Translation Nation: Defining a New American Identity in the Spanish-Speaking United States – Héctor Tobar (2005)


Part of a treasure trove discovered at an FOL book sale one year, I picked up Translation Nation up for any number of reasons: first (obvs) it looked really interesting; second, I live in Texas which will probably (if it’s not right now) be a majority-Latinx demographic state in the near future; third, I had noticed that I was reading too many white people authors (for me) and I wanted to add more diversity to the list,  and then finally, I wanted a really good solid non-fiction read about someone with a very different life experience….

Focused on looking at how life in the America of today is being changed by (and having an effect on) the Latinx experience, the book is split into four parts as a literary device to organize a lot of different perspectives and people. (Tobar has definitely done his homework in finding sources and varying points of view.) However, although this may have seemed a really good idea as a framework at the planning stage, it ended up being a rather obvious device on which to hang a bunch of disconnected topics.

So, this was an ok read, really. Started off really strong with really easy well written prose, but by the time I came to the end of the book, I realized that it was more of a patchwork effort put together to form a book (more so than the book contents support the entirety of the work). However, despite the patchwork, the overall picture that he paints with his reporting is mostly fully realized and with plenty of detail.

Tobar is a well-respected journalist, and was part of the writing team that was awarded a Pulitzer Prize for its coverage of the 1992 LA riots, so he knows writing. And the actual writing wasn’t part of the issue – it was just that there wasn’t really quite enough to make this project a book in length and the padding wasn’t that well hidden.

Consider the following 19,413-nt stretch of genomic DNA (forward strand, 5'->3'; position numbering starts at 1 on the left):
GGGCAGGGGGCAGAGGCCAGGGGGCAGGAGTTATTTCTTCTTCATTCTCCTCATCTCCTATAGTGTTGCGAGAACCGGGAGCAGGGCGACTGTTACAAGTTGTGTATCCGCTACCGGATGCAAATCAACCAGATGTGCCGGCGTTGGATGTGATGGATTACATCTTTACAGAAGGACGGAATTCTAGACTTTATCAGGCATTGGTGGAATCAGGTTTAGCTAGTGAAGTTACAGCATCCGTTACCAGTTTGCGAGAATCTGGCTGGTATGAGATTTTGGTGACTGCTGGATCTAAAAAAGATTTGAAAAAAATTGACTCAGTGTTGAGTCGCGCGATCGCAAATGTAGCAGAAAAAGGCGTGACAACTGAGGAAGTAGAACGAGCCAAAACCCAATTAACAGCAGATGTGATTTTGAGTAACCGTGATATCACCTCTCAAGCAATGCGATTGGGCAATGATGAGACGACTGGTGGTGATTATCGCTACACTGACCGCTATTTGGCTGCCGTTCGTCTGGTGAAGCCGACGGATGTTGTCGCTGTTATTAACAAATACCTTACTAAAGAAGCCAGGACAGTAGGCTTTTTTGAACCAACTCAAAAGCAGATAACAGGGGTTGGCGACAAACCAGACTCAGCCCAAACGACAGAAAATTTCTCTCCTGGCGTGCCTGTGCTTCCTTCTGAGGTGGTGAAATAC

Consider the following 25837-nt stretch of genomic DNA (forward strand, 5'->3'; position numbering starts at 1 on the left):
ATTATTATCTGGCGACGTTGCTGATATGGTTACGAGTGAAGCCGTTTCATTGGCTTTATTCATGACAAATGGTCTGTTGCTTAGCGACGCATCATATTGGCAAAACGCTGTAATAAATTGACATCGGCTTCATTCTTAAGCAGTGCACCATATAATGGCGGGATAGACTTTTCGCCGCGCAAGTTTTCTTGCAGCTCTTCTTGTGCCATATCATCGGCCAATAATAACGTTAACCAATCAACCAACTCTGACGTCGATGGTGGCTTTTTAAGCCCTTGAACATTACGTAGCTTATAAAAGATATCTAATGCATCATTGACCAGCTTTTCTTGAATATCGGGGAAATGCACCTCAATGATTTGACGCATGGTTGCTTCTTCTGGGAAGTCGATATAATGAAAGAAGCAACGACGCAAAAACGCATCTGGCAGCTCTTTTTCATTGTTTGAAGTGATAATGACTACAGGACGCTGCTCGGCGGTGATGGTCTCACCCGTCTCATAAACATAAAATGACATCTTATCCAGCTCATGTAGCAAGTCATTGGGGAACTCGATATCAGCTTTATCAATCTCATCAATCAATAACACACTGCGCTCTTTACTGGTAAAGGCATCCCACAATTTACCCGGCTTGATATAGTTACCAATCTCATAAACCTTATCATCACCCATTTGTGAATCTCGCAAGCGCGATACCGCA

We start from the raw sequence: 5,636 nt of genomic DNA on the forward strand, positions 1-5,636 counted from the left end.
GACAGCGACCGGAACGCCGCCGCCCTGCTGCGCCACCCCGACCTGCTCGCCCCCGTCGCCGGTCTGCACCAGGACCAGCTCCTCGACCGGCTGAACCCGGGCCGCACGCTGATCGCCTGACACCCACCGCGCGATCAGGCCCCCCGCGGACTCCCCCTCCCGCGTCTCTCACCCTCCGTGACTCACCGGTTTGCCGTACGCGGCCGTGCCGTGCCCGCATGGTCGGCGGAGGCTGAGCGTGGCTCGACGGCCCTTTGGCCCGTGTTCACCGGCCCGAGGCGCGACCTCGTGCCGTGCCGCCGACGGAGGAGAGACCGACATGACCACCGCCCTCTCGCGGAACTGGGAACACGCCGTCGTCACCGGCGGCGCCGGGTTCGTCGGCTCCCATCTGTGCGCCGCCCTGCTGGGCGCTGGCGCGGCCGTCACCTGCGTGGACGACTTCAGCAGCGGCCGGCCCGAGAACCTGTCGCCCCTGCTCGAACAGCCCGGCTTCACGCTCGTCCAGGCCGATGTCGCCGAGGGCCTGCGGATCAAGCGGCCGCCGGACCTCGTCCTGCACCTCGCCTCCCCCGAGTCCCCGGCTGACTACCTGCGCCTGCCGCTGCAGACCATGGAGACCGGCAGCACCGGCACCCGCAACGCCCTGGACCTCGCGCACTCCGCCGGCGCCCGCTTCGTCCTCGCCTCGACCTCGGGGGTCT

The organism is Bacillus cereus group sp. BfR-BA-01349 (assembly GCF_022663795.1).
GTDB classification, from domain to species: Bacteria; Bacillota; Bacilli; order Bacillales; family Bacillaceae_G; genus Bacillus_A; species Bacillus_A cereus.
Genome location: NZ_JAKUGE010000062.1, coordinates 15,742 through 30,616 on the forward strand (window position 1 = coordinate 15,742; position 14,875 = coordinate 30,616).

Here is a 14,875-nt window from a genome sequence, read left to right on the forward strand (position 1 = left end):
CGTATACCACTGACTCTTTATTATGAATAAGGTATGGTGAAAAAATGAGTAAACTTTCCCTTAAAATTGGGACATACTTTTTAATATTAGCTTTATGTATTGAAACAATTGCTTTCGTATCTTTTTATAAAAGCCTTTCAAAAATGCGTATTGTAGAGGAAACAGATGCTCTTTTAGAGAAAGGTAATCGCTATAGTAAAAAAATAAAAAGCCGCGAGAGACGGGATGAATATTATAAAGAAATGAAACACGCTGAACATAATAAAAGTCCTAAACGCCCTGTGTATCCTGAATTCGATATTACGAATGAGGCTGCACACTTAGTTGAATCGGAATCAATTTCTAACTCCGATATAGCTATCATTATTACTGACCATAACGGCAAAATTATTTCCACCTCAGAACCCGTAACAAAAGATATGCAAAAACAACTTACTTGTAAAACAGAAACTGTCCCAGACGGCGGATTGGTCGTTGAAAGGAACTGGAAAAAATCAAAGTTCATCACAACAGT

But let me back up and give you the strengths: Tobar is the son of Guatemalan immigrants, and so knows of what he speaks (in terms of being in the Latinx community). He’s a strong writer with strong opinions, and he had a lot of latitude and support to travel in support of this book for interviews et al. He meets and talks with a lot of Latinx folks across the U.S., and participates in immersive journalism when (among other things) he lives in a ramshackle trailer with other workers at a chicken plant as part of this research, so that piece was solid.

It’s also a positive take on things which was really good to see (especially when you compare the immigrant/fear rhetoric coming out of the administration at the moment), and it reflects a more optimistic worldview for this country of immigrants. It’s also clear in showing how much influence the Latinx community can (and does) have, some obvious and some more hidden… It’s a lot deeper than fish tacos, my friends.

So, it’s slightly frustrating when you know an author is capable of some great work (ref: Pulitzer Prize), and yet the final product doesn’t reflect that in some way, especially when you’re aware that there really wasn’t quite enough material there.

Gosh. It sounds as though I really disliked this book, and I didn’t for the majority of the read. It wasn’t until the end when I could see the whole picture that it wasn’t quite the awesome read I was hoping for. I think I was swayed by seeing the title on a junior level History college syllabus somewhere and thought that, due to that selection, it would be stronger.

If you are looking for titles about the Central American/US immigrant experience, I would point you towards the work of Luis Alberto Urrea (The Devil’s Highway [NF 2004), Across the Wire: Life and Hard Times on the Mexican Border [NF 1993], perhaps, or his fictional Into the Beautiful North [2009])…) As you can probably surmise, I enjoy this guy’s work – it’s really solid.